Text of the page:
The Liberian government says it has formally charged Gyude Bryant, the former chair of the last national Transitional Government of Liberia. The charge alleges that Bryant misappropriated $1.3 million dollars during the two years he served as head of the interim government. President Ellen Johnson Sirleaf addressed the country Monday, promising to prosecute those involved in corruption in her government and former administrations. The president’s speech came on the day that her embattled minister of state for presidential affairs, Willis Knuckles, resigned amid accusations of immorality.
Lawrence Bropleh is Liberia’s minister of information. He said Chairman Bryant has been under investigation for some time.
“The government has completed its investigation regarding former chairman Bryant and has now charged him. That has now been sent to the court, and the grand jury indictment will take place and be forward to the court for prosecution,”
Bropleh said President Sirleaf, in her speech Monday, promised to deal ruthlessly with corruption by prosecuting those who he caid continue to engage in corruption.
Some Liberians have expressed concern that the Sirleaf government could be setting a bad precedent by bringing charges against a former head of state. But Bropleh said the indictment of Chairman Bryant would put current and past government officials on notice.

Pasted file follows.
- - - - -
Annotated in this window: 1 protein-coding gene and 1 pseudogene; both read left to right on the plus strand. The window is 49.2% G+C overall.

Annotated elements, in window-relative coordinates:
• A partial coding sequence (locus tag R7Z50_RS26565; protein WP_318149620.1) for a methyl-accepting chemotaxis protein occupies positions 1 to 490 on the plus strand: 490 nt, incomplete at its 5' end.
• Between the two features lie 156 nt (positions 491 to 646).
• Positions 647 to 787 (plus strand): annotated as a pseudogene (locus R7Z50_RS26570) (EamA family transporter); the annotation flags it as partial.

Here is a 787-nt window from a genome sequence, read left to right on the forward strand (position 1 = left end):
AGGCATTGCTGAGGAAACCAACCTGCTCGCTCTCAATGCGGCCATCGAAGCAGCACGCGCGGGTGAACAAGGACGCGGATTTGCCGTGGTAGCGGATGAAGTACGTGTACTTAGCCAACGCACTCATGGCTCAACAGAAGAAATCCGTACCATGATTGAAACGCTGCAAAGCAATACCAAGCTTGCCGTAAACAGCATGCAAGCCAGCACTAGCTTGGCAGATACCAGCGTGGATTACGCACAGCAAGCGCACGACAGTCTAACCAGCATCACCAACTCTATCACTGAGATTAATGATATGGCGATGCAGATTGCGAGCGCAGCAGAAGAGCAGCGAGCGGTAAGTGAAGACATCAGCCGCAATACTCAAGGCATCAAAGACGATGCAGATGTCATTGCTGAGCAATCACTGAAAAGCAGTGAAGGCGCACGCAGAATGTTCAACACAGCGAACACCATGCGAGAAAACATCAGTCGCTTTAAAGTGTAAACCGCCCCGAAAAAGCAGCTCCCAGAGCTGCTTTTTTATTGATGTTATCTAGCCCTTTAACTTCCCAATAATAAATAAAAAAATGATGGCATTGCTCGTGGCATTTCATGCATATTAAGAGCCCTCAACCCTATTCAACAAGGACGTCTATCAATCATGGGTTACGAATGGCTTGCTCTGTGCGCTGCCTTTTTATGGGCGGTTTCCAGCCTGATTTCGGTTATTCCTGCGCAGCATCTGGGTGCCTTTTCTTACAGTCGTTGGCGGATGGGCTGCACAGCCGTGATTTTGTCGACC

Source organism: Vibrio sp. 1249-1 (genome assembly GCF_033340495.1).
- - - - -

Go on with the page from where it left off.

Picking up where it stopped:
“I think James that the standards that we would be setting would be positive standard because this would assure everyone, including President Sirleaf herself that when you are serving the public, you need to seek servant leadership and that you also need to guard how you manage public resources. There is no law, and I am limited to the interpretation of the law. But my understanding is that there is no law that prohibits this government from going after former government officials, including the former transitional government head,” Bropleh said.
Bropleh cited an audit commissioned by the Economic Community of West African States (ECOWAS), which he said, implicated former chairman Bryant of misappropriating of government funds.
President Sirleaf’s speech to the nation Monday came on the same day that her embattled minister of state for presidential affairs, Willis Knuckles, resigned his post amid accusations of immorality.
Bropleh said President Sirleaf accepted Mr. Knuckles’ resignation with regrets.
“The president said though that she accepted his resignation not because of demands from those who sought to use this unfortunate situation to blackmail and who should probably review their own moral probity, rather she did so because first that she, the president has sworn to uphold high standards in her behavior and has made it clear to her own staff that we too would be held accountable for the same standards. And second, the president said, because she is in full agreement with those who do speak with moral authority that the behavior of minister Knuckles, while not illegal, is improper and inappropriate for a public servant,” Bropleh said.
Bropleh reiterated that President Sirleaf did not immediately fire Mr. Knuckles as many had thought she would because Bropleh said the president did not want to respond to those who he said had given her an ultimatum to sack Mr. Knuckles.